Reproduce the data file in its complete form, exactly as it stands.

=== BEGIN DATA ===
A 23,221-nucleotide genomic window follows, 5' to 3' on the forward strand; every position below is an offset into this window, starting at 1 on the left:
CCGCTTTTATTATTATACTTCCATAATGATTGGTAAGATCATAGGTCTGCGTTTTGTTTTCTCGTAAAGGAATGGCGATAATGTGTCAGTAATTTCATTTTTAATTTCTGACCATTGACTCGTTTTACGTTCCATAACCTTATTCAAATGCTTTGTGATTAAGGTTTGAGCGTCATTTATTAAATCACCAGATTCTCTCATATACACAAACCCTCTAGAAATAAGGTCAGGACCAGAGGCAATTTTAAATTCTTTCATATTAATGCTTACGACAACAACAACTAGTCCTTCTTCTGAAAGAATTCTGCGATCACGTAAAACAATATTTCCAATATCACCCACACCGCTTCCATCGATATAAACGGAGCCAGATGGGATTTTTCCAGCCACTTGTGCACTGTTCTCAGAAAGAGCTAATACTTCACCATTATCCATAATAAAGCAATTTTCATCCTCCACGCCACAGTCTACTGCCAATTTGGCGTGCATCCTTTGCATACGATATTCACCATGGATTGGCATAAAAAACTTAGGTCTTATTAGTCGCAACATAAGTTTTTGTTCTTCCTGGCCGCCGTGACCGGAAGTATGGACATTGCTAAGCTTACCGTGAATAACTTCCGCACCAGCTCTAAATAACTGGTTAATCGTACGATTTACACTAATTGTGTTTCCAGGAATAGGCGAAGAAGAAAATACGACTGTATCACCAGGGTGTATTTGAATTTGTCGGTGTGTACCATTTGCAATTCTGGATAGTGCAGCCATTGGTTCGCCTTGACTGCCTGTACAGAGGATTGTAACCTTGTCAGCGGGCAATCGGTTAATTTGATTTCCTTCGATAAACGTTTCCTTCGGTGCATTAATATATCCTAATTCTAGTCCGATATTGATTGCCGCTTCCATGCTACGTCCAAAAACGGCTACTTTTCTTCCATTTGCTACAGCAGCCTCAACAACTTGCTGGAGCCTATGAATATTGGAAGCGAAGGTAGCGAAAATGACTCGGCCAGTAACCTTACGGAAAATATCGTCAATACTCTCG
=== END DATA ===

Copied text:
A 23,221-nucleotide genomic window follows, 5' to 3' on the forward strand; every position below is an offset into this window, starting at 1 on the left:
CCGCTTTTATTATTATACTTCCATAATGATTGGTAAGATCATAGGTCTGCGTTTTGTTTTCTCGTAAAGGAATGGCGATAATGTGTCAGTAATTTCATTTTTAATTTCTGACCATTGACTCGTTTTACGTTCCATAACCTTATTCAAATGCTTTGTGATTAAGGTTTGAGCGTCATTTATTAAATCACCAGATTCTCTCATATACACAAACCCTCTAGAAATAAGGTCAGGACCAGAGGCAATTTTAAATTCTTTCATATTAATGCTTACGACAACAACAACTAGTCCTTCTTCTGAAAGAATTCTGCGATCACGTAAAACAATATTTCCAATATCACCCACACCGCTTCCATCGATATAAACGGAGCCAGATGGGATTTTTCCAGCCACTTGTGCACTGTTCTCAGAAAGAGCTAATACTTCACCATTATCCATAATAAAGCAATTTTCATCCTCCACGCCACAGTCTACTGCCAATTTGGCGTGCATCCTTTGCATACGATATTCACCATGGATTGGCATAAAAAACTTAGGTCTTATTAGTCGCAACATAAGTTTTTGTTCTTCCTGGCCGCCGTGACCGGAAGTATGGACATTGCTAAGCTTACCGTGAATAACTTCCGCACCAGCTCTAAATAACTGGTTAATCGTACGATTTACACTAATTGTGTTTCCAGGAATAGGCGAAGAAGAAAATACGACTGTATCACCAGGGTGTATTTGAATTTGTCGGTGTGTACCATTTGCAATTCTGGATAGTGCAGCCATTGGTTCGCCTTGACTGCCTGTACAGAGGATTGTAACCTTGTCAGCGGGCAATCGGTTAATTTGATTTCCTTCGATAAACGTTTCCTTCGGTGCATTAATATATCCTAATTCTAGTCCGATATTGATTGCCGCTTCCATGCTACGTCCAAAAACGGCTACTTTTCTTCCATTTGCTACAGCAGCCTCAACAACTTGCTGGAGCCTATGAATATTGGAAGCGAAGGTAGCGAAAATGACTCGGCCAGTAACCTTACGGAAAATATCGTCAATACTCTCG